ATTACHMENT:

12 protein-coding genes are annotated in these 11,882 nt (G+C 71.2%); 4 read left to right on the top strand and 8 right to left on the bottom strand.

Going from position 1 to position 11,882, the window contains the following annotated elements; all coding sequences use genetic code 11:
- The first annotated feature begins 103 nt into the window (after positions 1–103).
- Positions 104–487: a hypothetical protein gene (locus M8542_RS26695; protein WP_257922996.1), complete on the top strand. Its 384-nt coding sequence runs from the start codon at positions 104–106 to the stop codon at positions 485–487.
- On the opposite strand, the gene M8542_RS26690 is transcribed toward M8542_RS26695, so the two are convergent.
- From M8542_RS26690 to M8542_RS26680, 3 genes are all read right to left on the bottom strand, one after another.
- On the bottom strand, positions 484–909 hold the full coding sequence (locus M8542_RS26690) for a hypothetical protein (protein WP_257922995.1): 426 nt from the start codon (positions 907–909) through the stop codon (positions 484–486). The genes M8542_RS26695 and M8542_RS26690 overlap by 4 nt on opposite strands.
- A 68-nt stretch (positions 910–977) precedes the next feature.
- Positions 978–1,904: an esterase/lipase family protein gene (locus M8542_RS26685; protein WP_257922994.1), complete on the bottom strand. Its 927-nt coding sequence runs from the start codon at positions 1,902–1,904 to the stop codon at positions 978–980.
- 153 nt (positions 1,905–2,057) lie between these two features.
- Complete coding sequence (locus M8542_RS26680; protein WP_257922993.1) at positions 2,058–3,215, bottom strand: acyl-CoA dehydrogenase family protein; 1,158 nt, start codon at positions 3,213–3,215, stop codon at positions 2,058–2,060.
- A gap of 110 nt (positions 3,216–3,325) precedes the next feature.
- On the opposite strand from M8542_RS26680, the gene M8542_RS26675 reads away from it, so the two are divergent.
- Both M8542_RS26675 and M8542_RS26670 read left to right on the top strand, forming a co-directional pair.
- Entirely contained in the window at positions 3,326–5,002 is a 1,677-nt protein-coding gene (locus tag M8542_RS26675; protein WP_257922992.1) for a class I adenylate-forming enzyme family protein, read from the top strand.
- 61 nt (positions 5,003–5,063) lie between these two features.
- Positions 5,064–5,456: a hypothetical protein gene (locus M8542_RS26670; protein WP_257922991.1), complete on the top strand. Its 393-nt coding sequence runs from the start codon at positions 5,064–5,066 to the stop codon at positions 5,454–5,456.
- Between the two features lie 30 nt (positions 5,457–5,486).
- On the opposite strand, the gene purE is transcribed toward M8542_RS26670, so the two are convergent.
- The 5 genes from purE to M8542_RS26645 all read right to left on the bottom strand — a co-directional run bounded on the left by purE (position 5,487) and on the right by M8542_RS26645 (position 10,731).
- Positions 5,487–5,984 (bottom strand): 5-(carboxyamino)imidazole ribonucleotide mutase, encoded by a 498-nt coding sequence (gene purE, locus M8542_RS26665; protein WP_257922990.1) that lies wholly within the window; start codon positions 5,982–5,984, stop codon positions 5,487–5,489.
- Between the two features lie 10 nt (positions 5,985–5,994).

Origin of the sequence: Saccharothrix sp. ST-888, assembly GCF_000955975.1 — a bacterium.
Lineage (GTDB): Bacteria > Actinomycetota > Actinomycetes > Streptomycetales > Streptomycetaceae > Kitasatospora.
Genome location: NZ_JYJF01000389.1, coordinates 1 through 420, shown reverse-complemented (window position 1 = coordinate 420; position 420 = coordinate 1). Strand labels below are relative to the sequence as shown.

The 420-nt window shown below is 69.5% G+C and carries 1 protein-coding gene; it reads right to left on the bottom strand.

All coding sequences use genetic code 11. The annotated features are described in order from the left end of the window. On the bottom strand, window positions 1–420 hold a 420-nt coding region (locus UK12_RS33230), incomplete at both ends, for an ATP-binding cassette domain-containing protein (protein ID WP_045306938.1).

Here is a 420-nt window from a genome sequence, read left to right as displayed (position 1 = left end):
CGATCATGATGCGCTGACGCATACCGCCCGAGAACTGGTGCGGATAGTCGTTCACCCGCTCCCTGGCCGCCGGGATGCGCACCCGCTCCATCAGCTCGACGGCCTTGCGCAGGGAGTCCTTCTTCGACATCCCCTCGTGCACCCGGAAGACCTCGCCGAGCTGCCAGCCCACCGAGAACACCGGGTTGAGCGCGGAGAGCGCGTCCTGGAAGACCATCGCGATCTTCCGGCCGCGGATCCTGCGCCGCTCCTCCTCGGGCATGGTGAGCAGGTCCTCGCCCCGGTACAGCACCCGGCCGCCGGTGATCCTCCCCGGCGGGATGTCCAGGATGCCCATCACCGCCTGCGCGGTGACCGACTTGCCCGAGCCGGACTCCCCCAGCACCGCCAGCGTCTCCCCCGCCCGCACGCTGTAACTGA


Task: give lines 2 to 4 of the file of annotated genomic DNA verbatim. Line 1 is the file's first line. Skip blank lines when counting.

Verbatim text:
Going from position 1 to position 11,882, the window contains the following annotated elements; all coding sequences use genetic code 11:
- The first annotated feature begins 103 nt into the window (after positions 1–103).
- Positions 104–487: a hypothetical protein gene (locus M8542_RS26695; protein WP_257922996.1), complete on the top strand. Its 384-nt coding sequence runs from the start codon at positions 104–106 to the stop codon at positions 485–487.